If you follow Duncan Fegredo on Twitter, you’ve no doubt seen the various Hellboy drawings he does for fans—his continued love for the character is so wonderful to see—and yet we haven’t had a story from him since 2013’s ‘The Midnight Circus.’ So as soon as “Hellboy and the B.P.R.D.: The Beast of Vargu” was announced, I was already eager to read it. Mike Mignola and Duncan Fegredo together is always going to make for a truly special comic.
Written by Mike Mignola
Illustrated by Duncan Fegredo
Colored by Dave Stewart
Lettered by Clem Robins
Variant cover by Mike Mignola
Mike Mignola and fan-favorite artist Duncan Fegredo reunite in this all-new one-shot!
This first issue in a new era of Hellboy and the B.P.R.D. sees Mignola and Fegredo send Hellboy to Romania for a pair of tales set in a small village with a centuries-old curse and a man-eating monster which culminate in a sinister puppet show and a demigod’s ill-fated dinner.
‘The Beast of Vargu’ is still new to me, so it’s hard to put it up against twenty-five years of “Hellboy” and judge it objectively. It’s not an event comic, so everything’s very small scale, especially in the wake of “B.P.R.D.: The Devil You Know,” but some of the best “Hellboy” comics are often very small scale. What ‘The Beast of Vargu’ sets out to do, it does with such expert precision, I cannot help but marvel. It feels like an instant classic, another high bar for the Hellboy Universe. When I finished this issue, I couldn’t help but think, “That was fantastic,” and well over a week later, I still feel the same way.
The issue features two stories, ‘The Beast of Vargu’ and a four-page short, ‘The Secret God of the Roma.’ If you look inside the interior cover, it’s missing the usual “Number X in a series” text—unlike previous issues of “Hellboy and the B.P.R.D.,” this issue is outside the ongoing Occult Cold War story that’s been moving forward through events chronologically from 1952. This frees up Mike Mignola and company to explore any year they wish to do stand-alone tales akin to the “Hellboy” flashback tales that populate the “Hellboy: The Complete Short Stories” omnibuses.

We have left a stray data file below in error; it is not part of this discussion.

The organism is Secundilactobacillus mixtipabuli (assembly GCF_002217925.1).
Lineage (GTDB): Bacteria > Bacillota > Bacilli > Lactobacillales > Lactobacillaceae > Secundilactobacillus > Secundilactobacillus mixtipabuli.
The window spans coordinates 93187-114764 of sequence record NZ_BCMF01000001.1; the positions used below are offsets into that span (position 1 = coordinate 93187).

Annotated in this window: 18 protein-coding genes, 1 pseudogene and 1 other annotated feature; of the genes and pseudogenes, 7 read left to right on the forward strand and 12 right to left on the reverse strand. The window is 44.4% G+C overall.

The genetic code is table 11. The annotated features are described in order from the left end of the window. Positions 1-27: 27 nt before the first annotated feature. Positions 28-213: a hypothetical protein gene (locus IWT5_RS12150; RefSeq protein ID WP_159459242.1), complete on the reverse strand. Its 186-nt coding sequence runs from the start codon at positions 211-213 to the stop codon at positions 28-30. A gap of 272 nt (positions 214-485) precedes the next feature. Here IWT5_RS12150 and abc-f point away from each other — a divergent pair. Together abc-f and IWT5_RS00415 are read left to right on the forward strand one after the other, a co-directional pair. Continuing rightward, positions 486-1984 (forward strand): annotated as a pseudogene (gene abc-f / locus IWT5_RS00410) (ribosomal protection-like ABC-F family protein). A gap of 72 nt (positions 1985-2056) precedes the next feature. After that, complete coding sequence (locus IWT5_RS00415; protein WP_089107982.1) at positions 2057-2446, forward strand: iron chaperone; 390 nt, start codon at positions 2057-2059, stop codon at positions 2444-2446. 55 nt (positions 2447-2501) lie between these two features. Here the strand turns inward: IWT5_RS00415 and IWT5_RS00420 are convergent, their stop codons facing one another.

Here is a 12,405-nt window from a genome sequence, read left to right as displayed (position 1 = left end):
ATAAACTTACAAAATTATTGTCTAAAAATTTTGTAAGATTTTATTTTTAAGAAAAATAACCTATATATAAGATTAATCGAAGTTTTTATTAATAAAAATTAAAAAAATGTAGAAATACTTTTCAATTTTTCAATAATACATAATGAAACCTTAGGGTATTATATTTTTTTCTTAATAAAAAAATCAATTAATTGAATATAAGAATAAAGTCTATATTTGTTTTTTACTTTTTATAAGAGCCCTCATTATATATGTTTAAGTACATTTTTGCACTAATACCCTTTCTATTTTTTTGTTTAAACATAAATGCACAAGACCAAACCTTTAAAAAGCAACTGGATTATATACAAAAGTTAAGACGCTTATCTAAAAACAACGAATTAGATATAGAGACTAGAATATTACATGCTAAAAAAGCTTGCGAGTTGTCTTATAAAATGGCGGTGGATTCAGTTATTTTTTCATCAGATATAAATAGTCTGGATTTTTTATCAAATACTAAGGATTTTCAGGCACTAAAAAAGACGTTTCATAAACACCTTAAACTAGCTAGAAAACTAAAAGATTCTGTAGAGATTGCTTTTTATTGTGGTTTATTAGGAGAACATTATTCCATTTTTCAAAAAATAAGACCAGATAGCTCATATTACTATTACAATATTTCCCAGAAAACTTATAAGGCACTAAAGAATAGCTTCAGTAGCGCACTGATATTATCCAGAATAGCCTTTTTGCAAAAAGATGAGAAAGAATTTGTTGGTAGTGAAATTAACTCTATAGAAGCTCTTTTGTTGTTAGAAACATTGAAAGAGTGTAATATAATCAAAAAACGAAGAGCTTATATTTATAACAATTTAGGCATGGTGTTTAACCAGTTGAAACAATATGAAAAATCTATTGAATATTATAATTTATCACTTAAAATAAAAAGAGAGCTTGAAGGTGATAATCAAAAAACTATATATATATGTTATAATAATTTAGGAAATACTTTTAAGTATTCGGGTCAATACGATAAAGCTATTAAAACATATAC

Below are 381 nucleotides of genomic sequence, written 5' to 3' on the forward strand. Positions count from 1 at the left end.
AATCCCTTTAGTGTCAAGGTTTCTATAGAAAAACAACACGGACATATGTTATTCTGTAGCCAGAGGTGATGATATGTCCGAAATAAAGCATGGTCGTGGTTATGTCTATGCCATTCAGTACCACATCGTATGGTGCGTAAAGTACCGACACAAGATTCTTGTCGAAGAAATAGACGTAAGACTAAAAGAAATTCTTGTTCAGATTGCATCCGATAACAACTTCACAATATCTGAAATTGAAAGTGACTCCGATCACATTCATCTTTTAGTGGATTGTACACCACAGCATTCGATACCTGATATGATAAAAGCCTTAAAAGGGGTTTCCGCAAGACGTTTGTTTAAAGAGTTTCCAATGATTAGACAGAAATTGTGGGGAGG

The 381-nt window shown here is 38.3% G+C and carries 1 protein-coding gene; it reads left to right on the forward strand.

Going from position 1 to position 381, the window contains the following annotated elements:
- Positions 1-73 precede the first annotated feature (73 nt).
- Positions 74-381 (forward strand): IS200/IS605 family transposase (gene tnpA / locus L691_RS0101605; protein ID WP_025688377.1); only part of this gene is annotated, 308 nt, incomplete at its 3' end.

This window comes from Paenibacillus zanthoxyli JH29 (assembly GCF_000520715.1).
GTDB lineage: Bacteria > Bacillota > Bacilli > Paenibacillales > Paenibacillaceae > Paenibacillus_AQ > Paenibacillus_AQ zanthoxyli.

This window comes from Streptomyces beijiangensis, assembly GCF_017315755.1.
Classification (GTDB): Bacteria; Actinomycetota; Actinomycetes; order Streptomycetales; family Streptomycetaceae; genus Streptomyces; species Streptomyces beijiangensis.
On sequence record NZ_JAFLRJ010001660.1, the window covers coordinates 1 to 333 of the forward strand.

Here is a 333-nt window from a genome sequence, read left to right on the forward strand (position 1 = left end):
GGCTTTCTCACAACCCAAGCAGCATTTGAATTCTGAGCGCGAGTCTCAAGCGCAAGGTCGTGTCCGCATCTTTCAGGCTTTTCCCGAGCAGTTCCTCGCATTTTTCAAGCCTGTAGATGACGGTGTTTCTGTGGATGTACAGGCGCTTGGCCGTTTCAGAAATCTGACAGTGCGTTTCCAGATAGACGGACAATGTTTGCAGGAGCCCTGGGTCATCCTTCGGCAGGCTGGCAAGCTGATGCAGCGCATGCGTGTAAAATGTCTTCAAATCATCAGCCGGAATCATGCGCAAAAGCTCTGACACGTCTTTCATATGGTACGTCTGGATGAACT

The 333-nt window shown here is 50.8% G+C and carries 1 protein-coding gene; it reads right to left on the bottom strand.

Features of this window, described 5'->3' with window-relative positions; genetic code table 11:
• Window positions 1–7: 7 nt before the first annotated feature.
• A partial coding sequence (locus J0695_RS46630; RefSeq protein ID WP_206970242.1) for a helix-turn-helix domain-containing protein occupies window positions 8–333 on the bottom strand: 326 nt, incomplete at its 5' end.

‘The Beast of Vargu’ is set in Romania, 1962. HB’s been sent to investigate the Beast of Castle Vargu in the wake of six people going missing (aside from a few limbs). Given this is a one-shot, I went in expecting a slow build to the monster, but Mike Mignola and Duncan Fegredo had other plans. This story really played with my expectations, getting into the action early and then delving into something stranger in the second half, and turning the battle beforehand on its head.
Oh, and of course, there are puppets. Whenever puppets appear in one of Mignola’s stories, we always end up getting something special, and ‘The Beast of Vargu’ is no exception, while also being something wholly unique. To keep this spoiler free, I’ll avoid saying anything further about the plot, but the inventive use of the puppets in this story was certainly my favourite part of it.
Duncan Fegredo’s art and Dave Stewart’s colors are magnificent—no surprise to any “Hellboy” reader. In particular, I like the way they played with space and time. There’s a sequence that goes between the world of the puppet show, flashbacks, and Hellboy watching the show. Throughout, Fegredo’s incredibly careful that each moment reads without confusing eyelines or the direction of action (and considering how much overlapping action there is, this is no small feat). Stewart has a similar difficulty, since he has to marry these sequences together, giving each its own color identity, while still giving it the range it needs to tell its story and develop a color arc, and also giving these sequences the flexibility to bleed into each other when needed. It’s a tall order, and yet Stewart pulls it off so well, the effort is utterly invisible in the final comic. The result is an extremely fluid and immersive read.